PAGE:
Tax & admin · 22 January 2016

Poor cash flow sees more firms unable to repay debts

Small firms are becoming less able to pay debts
A worrying increase in the cash flow difficulties of the UK’s small businesses in the last year has been revealed, as more and more debtors are unable to pay back money owed to lenders.

According to research from debt recovery law firm Lovetts, 56 per cent of the County Court Claims to recover debt in the UK in 2015 resulted in a County Court Judgement (CCJ) because the debtor was incapable of paying.

The figure is the highest it has been for six years and exceeds levels last seen during the worst of the recession in 2008 and 2009, backing up recent reports of diminishing business confidence. The Lovetts research also showed the percentage of claims to CCJ conversion grew by six per cent from 2014 to 2015 a large year-on-year jump.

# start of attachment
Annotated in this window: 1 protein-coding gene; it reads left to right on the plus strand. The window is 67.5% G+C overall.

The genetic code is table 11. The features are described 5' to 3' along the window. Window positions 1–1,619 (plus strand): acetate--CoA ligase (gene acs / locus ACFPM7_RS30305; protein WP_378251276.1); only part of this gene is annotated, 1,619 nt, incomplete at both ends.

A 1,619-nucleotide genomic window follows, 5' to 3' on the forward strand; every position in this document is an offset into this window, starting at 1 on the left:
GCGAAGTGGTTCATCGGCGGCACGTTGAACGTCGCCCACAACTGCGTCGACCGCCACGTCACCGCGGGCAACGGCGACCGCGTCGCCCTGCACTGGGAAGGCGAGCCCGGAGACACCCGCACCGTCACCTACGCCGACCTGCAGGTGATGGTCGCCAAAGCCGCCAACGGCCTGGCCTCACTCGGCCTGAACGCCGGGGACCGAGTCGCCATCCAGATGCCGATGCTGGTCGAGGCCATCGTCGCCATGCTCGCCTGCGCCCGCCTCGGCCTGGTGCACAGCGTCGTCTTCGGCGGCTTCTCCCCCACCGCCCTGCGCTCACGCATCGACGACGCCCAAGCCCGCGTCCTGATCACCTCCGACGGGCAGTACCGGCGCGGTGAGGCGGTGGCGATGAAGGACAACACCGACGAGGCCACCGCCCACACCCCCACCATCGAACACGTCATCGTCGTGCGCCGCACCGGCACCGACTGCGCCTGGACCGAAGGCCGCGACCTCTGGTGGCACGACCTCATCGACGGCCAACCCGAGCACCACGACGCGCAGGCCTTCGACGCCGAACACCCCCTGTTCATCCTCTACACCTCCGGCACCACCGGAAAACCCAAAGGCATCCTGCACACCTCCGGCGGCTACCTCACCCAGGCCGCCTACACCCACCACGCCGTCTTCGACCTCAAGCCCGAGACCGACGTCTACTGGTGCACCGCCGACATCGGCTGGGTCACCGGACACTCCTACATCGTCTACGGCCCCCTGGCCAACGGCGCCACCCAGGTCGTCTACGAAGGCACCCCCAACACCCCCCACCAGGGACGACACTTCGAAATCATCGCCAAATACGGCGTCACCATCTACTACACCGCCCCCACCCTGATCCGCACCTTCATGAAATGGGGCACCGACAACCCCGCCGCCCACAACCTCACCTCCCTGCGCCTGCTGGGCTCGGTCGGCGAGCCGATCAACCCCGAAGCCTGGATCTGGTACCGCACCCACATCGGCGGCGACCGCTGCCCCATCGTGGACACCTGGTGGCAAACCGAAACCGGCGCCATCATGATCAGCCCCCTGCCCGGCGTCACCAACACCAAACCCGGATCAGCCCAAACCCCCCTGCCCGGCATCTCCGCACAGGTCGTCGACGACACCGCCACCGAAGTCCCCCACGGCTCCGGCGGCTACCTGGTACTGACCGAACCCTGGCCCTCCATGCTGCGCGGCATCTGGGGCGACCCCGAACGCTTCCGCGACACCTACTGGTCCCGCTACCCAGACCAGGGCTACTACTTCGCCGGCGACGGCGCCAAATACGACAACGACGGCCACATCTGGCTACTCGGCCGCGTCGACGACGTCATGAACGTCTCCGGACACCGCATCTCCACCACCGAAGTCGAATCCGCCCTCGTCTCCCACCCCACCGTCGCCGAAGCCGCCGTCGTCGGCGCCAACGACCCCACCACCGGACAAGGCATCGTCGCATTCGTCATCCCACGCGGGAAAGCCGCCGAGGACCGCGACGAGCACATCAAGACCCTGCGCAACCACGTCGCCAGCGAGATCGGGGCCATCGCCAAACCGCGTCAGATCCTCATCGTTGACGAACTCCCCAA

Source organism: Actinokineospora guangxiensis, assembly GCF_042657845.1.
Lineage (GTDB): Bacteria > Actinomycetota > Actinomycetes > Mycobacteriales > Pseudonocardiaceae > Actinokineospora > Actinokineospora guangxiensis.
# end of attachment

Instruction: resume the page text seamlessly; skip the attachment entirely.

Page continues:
Commenting on the findings, managing director at Lovetts, Michael Higgins, said: ‘some say this may be the toughest year for the global economy since the financial crisis. It is concerning that conversion by the Civil Justice department is even higher than during the recession, a strong indication that businesses are under increasing financial pressure.

A CCJ can have serious financial repercussions for small firms, Higgins continued to say. It impacts a company’s credit rating and may limit the ability to raise future funds or be extended credit.



Fred Heritage was previously deputy editor at Business Advice. He has a BA in politics and international relations from the University of Kent and an MA in international conflict from Kings College London.